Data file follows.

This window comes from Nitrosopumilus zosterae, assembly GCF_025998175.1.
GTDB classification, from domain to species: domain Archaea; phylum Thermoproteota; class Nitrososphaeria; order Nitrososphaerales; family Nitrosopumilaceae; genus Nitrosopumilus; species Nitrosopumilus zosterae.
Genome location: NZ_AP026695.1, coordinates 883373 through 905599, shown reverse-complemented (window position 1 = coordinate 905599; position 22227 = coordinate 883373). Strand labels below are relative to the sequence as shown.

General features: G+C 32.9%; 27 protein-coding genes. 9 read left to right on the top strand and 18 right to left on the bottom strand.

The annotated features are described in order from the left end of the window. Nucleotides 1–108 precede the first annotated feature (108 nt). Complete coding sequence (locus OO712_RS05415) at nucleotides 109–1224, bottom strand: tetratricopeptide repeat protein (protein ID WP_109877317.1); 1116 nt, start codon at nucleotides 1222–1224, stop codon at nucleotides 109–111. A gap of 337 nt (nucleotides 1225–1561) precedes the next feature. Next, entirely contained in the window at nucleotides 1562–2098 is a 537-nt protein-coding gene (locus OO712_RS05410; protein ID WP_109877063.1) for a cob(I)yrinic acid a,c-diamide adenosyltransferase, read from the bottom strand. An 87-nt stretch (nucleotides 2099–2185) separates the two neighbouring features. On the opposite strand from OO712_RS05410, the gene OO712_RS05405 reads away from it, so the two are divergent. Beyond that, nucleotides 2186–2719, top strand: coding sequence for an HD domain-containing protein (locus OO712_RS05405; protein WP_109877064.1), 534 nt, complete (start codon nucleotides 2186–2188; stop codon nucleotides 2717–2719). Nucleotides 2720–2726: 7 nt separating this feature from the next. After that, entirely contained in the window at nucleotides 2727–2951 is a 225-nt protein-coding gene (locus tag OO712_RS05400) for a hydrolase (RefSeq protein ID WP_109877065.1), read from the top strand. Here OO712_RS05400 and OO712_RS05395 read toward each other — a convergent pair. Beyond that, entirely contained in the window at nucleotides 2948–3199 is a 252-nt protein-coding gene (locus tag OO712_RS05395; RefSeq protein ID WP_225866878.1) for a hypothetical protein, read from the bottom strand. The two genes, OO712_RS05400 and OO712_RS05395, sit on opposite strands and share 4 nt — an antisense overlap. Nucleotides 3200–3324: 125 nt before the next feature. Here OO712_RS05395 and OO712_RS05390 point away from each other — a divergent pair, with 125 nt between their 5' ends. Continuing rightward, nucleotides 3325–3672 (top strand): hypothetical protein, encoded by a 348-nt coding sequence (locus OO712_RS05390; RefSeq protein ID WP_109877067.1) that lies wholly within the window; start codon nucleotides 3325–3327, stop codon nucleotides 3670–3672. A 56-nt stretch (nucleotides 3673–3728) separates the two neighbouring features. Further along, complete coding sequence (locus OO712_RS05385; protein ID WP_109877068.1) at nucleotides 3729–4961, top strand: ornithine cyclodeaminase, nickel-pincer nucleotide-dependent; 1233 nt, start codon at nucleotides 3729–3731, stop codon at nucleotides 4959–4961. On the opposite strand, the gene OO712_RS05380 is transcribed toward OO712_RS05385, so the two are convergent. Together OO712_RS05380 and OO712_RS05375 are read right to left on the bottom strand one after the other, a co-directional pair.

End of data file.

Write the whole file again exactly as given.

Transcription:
This window comes from Nitrosopumilus zosterae, assembly GCF_025998175.1.
GTDB classification, from domain to species: domain Archaea; phylum Thermoproteota; class Nitrososphaeria; order Nitrososphaerales; family Nitrosopumilaceae; genus Nitrosopumilus; species Nitrosopumilus zosterae.
Genome location: NZ_AP026695.1, coordinates 883373 through 905599, shown reverse-complemented (window position 1 = coordinate 905599; position 22227 = coordinate 883373). Strand labels below are relative to the sequence as shown.

General features: G+C 32.9%; 27 protein-coding genes. 9 read left to right on the top strand and 18 right to left on the bottom strand.

The annotated features are described in order from the left end of the window. Nucleotides 1–108 precede the first annotated feature (108 nt). Complete coding sequence (locus OO712_RS05415) at nucleotides 109–1224, bottom strand: tetratricopeptide repeat protein (protein ID WP_109877317.1); 1116 nt, start codon at nucleotides 1222–1224, stop codon at nucleotides 109–111. A gap of 337 nt (nucleotides 1225–1561) precedes the next feature. Next, entirely contained in the window at nucleotides 1562–2098 is a 537-nt protein-coding gene (locus OO712_RS05410; protein ID WP_109877063.1) for a cob(I)yrinic acid a,c-diamide adenosyltransferase, read from the bottom strand. An 87-nt stretch (nucleotides 2099–2185) separates the two neighbouring features. On the opposite strand from OO712_RS05410, the gene OO712_RS05405 reads away from it, so the two are divergent. Beyond that, nucleotides 2186–2719, top strand: coding sequence for an HD domain-containing protein (locus OO712_RS05405; protein WP_109877064.1), 534 nt, complete (start codon nucleotides 2186–2188; stop codon nucleotides 2717–2719). Nucleotides 2720–2726: 7 nt separating this feature from the next. After that, entirely contained in the window at nucleotides 2727–2951 is a 225-nt protein-coding gene (locus tag OO712_RS05400) for a hydrolase (RefSeq protein ID WP_109877065.1), read from the top strand. Here OO712_RS05400 and OO712_RS05395 read toward each other — a convergent pair. Beyond that, entirely contained in the window at nucleotides 2948–3199 is a 252-nt protein-coding gene (locus tag OO712_RS05395; RefSeq protein ID WP_225866878.1) for a hypothetical protein, read from the bottom strand. The two genes, OO712_RS05400 and OO712_RS05395, sit on opposite strands and share 4 nt — an antisense overlap. Nucleotides 3200–3324: 125 nt before the next feature. Here OO712_RS05395 and OO712_RS05390 point away from each other — a divergent pair, with 125 nt between their 5' ends. Continuing rightward, nucleotides 3325–3672 (top strand): hypothetical protein, encoded by a 348-nt coding sequence (locus OO712_RS05390; RefSeq protein ID WP_109877067.1) that lies wholly within the window; start codon nucleotides 3325–3327, stop codon nucleotides 3670–3672. A 56-nt stretch (nucleotides 3673–3728) separates the two neighbouring features. Further along, complete coding sequence (locus OO712_RS05385; protein ID WP_109877068.1) at nucleotides 3729–4961, top strand: ornithine cyclodeaminase, nickel-pincer nucleotide-dependent; 1233 nt, start codon at nucleotides 3729–3731, stop codon at nucleotides 4959–4961. On the opposite strand, the gene OO712_RS05380 is transcribed toward OO712_RS05385, so the two are convergent. Together OO712_RS05380 and OO712_RS05375 are read right to left on the bottom strand one after the other, a co-directional pair.